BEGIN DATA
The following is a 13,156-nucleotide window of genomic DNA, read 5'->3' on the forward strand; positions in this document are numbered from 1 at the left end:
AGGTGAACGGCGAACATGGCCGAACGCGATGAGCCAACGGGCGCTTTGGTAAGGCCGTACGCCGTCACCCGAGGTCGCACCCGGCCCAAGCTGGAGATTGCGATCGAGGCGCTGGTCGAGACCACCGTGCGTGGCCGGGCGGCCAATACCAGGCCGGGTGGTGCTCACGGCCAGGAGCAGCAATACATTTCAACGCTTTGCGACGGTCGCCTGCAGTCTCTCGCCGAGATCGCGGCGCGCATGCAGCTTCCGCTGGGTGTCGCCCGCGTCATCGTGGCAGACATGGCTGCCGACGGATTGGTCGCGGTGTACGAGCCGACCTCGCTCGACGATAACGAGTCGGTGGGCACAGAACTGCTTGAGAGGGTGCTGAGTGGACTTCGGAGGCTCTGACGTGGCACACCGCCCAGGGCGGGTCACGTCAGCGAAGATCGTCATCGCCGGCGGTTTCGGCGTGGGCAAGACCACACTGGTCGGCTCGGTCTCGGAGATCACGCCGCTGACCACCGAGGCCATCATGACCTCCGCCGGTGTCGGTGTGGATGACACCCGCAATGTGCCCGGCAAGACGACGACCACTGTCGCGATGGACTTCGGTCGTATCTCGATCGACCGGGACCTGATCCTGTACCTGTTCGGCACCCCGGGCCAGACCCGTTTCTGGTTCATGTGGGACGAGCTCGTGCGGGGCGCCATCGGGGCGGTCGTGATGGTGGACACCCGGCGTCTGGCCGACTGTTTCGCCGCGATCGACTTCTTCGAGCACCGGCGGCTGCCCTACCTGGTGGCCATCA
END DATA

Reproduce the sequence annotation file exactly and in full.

The following is a 13,156-nucleotide window of genomic DNA, read 5'->3' on the forward strand; positions in this document are numbered from 1 at the left end:
AGGTGAACGGCGAACATGGCCGAACGCGATGAGCCAACGGGCGCTTTGGTAAGGCCGTACGCCGTCACCCGAGGTCGCACCCGGCCCAAGCTGGAGATTGCGATCGAGGCGCTGGTCGAGACCACCGTGCGTGGCCGGGCGGCCAATACCAGGCCGGGTGGTGCTCACGGCCAGGAGCAGCAATACATTTCAACGCTTTGCGACGGTCGCCTGCAGTCTCTCGCCGAGATCGCGGCGCGCATGCAGCTTCCGCTGGGTGTCGCCCGCGTCATCGTGGCAGACATGGCTGCCGACGGATTGGTCGCGGTGTACGAGCCGACCTCGCTCGACGATAACGAGTCGGTGGGCACAGAACTGCTTGAGAGGGTGCTGAGTGGACTTCGGAGGCTCTGACGTGGCACACCGCCCAGGGCGGGTCACGTCAGCGAAGATCGTCATCGCCGGCGGTTTCGGCGTGGGCAAGACCACACTGGTCGGCTCGGTCTCGGAGATCACGCCGCTGACCACCGAGGCCATCATGACCTCCGCCGGTGTCGGTGTGGATGACACCCGCAATGTGCCCGGCAAGACGACGACCACTGTCGCGATGGACTTCGGTCGTATCTCGATCGACCGGGACCTGATCCTGTACCTGTTCGGCACCCCGGGCCAGACCCGTTTCTGGTTCATGTGGGACGAGCTCGTGCGGGGCGCCATCGGGGCGGTCGTGATGGTGGACACCCGGCGTCTGGCCGACTGTTTCGCCGCGATCGACTTCTTCGAGCACCGGCGGCTGCCCTACCTGGTGGCCATCA